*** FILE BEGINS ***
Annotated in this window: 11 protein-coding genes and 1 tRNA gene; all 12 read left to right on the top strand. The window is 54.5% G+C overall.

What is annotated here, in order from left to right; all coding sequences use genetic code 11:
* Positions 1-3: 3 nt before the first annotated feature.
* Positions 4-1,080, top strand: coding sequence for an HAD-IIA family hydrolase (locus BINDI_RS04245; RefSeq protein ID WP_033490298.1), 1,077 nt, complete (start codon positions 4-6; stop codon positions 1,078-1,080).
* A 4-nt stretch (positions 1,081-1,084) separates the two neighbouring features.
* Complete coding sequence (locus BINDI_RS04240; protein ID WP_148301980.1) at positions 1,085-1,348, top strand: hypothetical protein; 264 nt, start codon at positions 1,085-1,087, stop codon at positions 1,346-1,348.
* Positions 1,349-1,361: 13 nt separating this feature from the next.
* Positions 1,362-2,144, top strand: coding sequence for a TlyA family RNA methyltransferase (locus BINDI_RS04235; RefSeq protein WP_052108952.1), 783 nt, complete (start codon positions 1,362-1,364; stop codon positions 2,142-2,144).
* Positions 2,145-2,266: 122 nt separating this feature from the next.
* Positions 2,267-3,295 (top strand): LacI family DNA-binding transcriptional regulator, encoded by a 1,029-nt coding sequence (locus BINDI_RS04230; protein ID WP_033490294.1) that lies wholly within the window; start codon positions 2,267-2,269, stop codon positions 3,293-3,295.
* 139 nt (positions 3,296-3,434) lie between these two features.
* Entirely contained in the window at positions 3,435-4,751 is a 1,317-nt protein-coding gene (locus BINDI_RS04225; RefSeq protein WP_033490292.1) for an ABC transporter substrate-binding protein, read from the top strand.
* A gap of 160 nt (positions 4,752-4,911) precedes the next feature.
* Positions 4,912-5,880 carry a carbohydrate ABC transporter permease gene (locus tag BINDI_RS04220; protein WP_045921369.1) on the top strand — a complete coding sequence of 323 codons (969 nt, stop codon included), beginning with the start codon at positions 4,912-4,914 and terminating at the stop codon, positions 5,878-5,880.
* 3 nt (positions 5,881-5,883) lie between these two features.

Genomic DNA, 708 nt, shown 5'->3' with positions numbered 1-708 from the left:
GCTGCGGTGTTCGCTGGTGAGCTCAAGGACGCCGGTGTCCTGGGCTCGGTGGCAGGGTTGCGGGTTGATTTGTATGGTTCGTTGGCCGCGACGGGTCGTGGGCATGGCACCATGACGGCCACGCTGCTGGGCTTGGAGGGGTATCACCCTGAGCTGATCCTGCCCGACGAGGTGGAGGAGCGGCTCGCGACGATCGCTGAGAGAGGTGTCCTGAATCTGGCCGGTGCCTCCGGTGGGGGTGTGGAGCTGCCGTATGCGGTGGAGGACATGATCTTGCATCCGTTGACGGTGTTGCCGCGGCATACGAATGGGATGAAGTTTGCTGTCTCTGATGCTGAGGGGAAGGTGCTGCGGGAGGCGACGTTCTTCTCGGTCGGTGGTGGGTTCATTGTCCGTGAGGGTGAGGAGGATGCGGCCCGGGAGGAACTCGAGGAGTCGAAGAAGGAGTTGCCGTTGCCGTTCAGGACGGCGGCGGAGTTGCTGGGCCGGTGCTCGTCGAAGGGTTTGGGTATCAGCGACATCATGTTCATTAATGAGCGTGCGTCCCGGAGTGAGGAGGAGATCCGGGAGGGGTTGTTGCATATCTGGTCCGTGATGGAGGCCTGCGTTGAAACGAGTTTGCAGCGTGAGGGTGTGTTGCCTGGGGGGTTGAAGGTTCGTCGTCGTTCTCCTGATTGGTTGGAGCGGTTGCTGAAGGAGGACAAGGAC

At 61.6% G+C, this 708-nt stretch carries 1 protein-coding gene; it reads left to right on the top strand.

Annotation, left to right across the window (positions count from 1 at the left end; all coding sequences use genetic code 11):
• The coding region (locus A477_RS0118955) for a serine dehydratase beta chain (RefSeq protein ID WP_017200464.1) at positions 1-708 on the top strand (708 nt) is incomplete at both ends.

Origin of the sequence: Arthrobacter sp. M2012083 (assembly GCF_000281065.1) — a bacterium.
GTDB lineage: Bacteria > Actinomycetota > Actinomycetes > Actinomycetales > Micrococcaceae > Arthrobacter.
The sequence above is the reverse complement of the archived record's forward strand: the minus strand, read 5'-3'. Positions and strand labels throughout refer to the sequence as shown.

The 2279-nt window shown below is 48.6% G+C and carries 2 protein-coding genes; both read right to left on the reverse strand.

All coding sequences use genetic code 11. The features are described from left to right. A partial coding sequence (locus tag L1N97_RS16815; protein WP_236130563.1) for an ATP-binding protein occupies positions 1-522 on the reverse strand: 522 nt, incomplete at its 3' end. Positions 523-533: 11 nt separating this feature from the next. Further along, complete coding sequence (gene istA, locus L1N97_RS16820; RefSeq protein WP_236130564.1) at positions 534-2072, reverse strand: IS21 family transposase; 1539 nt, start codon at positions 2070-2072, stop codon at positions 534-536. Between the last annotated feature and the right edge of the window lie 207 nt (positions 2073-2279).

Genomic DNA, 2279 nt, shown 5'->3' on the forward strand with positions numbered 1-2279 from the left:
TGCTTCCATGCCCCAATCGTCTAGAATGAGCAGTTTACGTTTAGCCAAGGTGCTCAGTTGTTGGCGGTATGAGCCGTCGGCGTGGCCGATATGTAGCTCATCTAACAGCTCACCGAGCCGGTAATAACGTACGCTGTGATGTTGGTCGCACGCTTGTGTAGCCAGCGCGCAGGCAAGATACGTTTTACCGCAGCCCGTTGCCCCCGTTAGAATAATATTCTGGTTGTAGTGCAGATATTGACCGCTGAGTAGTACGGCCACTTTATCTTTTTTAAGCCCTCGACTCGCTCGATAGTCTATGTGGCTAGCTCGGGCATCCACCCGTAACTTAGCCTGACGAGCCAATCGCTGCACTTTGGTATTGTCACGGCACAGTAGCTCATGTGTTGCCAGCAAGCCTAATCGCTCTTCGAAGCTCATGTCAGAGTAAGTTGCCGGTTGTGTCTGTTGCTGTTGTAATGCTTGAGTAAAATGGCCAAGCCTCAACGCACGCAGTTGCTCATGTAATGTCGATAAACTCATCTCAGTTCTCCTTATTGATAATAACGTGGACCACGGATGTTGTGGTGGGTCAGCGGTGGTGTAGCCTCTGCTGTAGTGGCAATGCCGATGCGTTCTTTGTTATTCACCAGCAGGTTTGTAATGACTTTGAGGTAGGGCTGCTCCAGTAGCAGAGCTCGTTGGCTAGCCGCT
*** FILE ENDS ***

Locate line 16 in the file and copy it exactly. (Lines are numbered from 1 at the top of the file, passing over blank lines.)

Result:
Genomic DNA, 708 nt, shown 5'->3' with positions numbered 1-708 from the left: